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What can America learn from Germany?

US President Barack Obama meet with German Chancellor Angela Merkel at the White House to discuss the global economy, foreign policy, security, and more.

The meeting was set to focus on the ongoing NATO operations in Libya and Afghanistan, the Arab Spring and democratic transitions in Egypt and Tunisia, Iran nuclear concerns, and the global economic recovery.

Many feel, given Germany’s strong economic recovery and expanding economy should also be a focus, given the US is containing to stagnate and falter. Analysts have contended that Germany’s specialization and investment in innovation is driving their recovery – America has much to learn.

What is Germany doing that America is not?

Thom Hartmann, host of The Big Picture on RT explained that Germany operates under a different tax scheme that allows for protective economic policies which encourages domestic products and production. In addition, they boast a better work environment – including a holistic approach to leave, pay and other schemes.

He explained that the system cut work hours but kept pay at the same levels, which meant people worked less hours but had the money to spend and invest in the local economy. The Germany government granted money to corporation, who in turn passed it on to their employees. The employees continue to drive and grow the local economy.

The net effect of this is that the money in the pockets of workers never changed,” he said. “The Germans understand that what really drives an economy is demand. That the real job creators are people spending money. It doesn’t matter where the money comes from.”

He explained that even money from the government to the people drives the economy because the people are spending and creating demand. Germany’s economy bounced back because the system kept demand in place through the recession.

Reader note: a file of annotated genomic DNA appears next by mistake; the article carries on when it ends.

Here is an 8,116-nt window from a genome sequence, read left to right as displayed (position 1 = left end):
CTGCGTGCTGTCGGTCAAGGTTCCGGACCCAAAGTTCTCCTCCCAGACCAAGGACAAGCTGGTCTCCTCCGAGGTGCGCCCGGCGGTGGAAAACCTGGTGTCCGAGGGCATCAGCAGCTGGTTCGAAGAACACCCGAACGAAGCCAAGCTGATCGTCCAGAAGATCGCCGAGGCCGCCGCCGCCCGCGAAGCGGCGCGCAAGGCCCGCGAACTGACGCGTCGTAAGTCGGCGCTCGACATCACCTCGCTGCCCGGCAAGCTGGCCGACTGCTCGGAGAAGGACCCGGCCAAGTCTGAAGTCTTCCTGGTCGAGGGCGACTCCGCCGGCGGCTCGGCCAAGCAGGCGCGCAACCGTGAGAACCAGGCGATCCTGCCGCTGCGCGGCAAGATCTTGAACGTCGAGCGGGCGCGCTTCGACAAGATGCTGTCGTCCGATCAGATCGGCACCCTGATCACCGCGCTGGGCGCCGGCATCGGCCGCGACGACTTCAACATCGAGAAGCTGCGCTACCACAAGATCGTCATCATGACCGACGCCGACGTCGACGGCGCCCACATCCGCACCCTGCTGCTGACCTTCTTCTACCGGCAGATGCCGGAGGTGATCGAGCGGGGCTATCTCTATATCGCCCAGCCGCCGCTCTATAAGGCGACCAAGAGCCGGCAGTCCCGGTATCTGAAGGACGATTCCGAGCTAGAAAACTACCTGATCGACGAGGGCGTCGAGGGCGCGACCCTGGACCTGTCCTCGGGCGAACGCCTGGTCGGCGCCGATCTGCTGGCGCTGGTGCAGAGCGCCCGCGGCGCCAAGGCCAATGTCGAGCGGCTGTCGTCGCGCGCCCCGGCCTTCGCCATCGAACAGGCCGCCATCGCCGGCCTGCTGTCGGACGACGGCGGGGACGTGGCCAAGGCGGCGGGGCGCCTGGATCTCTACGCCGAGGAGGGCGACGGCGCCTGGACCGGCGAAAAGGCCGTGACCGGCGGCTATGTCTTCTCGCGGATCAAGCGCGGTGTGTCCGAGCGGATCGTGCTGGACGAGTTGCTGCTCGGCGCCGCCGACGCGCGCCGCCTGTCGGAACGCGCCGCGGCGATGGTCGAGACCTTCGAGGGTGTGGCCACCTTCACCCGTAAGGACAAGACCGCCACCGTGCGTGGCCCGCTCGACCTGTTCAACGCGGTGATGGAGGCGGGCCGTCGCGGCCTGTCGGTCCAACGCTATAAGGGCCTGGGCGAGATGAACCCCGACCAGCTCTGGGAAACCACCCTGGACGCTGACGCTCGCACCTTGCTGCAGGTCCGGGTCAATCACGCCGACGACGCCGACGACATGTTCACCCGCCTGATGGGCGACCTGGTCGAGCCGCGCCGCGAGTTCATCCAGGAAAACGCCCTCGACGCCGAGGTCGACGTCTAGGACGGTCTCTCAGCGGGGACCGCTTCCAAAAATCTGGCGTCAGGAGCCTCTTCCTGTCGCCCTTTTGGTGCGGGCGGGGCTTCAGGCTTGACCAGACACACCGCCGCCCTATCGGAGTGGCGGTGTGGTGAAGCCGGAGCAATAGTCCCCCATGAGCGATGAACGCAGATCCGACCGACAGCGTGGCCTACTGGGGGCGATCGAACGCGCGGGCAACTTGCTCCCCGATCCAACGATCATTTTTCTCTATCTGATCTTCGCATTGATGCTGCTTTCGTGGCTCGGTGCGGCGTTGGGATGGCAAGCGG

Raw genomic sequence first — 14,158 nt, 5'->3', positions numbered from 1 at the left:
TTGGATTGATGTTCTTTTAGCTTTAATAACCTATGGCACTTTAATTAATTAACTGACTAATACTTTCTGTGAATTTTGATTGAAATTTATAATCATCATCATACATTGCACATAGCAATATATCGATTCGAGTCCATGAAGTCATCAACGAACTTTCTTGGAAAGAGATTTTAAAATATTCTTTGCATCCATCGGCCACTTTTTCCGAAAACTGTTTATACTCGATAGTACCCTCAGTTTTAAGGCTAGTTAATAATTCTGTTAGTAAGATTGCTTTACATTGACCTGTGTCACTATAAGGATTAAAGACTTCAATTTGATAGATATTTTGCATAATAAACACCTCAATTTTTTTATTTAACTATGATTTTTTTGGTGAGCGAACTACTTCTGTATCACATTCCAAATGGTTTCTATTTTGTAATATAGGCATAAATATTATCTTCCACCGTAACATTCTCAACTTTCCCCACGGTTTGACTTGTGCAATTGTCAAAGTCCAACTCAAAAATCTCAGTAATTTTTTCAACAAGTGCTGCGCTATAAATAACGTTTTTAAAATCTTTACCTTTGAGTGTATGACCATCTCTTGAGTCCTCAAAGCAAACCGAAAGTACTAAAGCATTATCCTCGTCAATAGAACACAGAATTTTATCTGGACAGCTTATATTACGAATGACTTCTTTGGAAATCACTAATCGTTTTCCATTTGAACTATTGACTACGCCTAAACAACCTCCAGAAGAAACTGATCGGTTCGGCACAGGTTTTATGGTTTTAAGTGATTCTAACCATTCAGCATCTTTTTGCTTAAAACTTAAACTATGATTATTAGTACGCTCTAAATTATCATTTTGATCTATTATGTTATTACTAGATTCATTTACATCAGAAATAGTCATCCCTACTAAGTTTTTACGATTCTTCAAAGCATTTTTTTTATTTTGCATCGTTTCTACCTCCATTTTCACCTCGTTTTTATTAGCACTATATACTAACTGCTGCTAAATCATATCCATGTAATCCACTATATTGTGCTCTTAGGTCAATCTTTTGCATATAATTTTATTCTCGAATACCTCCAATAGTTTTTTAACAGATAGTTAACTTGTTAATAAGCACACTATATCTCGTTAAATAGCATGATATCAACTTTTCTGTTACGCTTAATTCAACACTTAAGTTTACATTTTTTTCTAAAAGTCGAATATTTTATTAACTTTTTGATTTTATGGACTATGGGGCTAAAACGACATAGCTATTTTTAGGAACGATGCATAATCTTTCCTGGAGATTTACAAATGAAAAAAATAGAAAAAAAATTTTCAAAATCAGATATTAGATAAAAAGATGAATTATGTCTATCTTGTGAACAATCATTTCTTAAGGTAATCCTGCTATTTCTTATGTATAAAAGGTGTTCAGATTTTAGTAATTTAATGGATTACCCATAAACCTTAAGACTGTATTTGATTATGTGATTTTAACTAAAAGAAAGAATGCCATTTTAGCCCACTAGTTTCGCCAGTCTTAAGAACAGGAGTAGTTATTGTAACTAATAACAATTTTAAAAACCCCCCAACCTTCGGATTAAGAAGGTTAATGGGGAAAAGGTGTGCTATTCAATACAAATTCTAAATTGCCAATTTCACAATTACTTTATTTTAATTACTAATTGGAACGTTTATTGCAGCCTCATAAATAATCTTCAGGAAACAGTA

In the US however the policies have not stimulated demand. The policies passed money onto companies, but not all the way down to the people. Those who do have money to drive demand are dwindling, thus the economy is unlikely to rebound.

Often American politicians, namely republicans, argue that the German approach will hurt the economy, even though the evidence is to the contrary. Hartmann explained that all they need to do is look at the success and also recognize that at home, similar policies used to work for America.

Let’s look at Dwight Eisenhower. The Republican president during the time of America’s arguably, greatest growth right after World War II,” he said.

During the Eisenhower administration similar policies passed money onto the people and invested in infrastructure, growth, education and the like. During that period America was in a great deal of debt, but he did not cut spending, he reinvested into other programs.

During that period of time we built this great country,” Hartmann said. “He threw money into programs like the Eisenhower highway system, schools, hospitals, look at all the buildings at ever city in America that were built in the 1950’s. And, the GI Bill – they sent people to school. They paid them a stipend, they backstopped homes. There was a housing program where you could buy a house. The consequence of this was we grew our way out of debt.”

He added, “No country has even cut its way to prosperity.”

Hartmann argued that America’s insistence on low taxes over high taxes does not make sense. Under Eisenhower tax rates were higher, investment was greater and America grew. Under the Reagan administration cuts were made and fewer investments were tackled. Today the country is suffering and American debt is sinking the economy.

The Eisenhower approach built America, Reagan economics killed it.

When Reagan became governor of California, California had a complete free public education system. Anybody could go to college there. It was what Thomas Jefferson had in mind and created with the University of Virginia, a free education system. Let’s invest in the intellectual infrastructure,” Hartmann said. “Reagan blew that up.”

America needs to return to past polices and reconsider how it engages in trade to benefit local economies, he argued. American history holds the keys to success.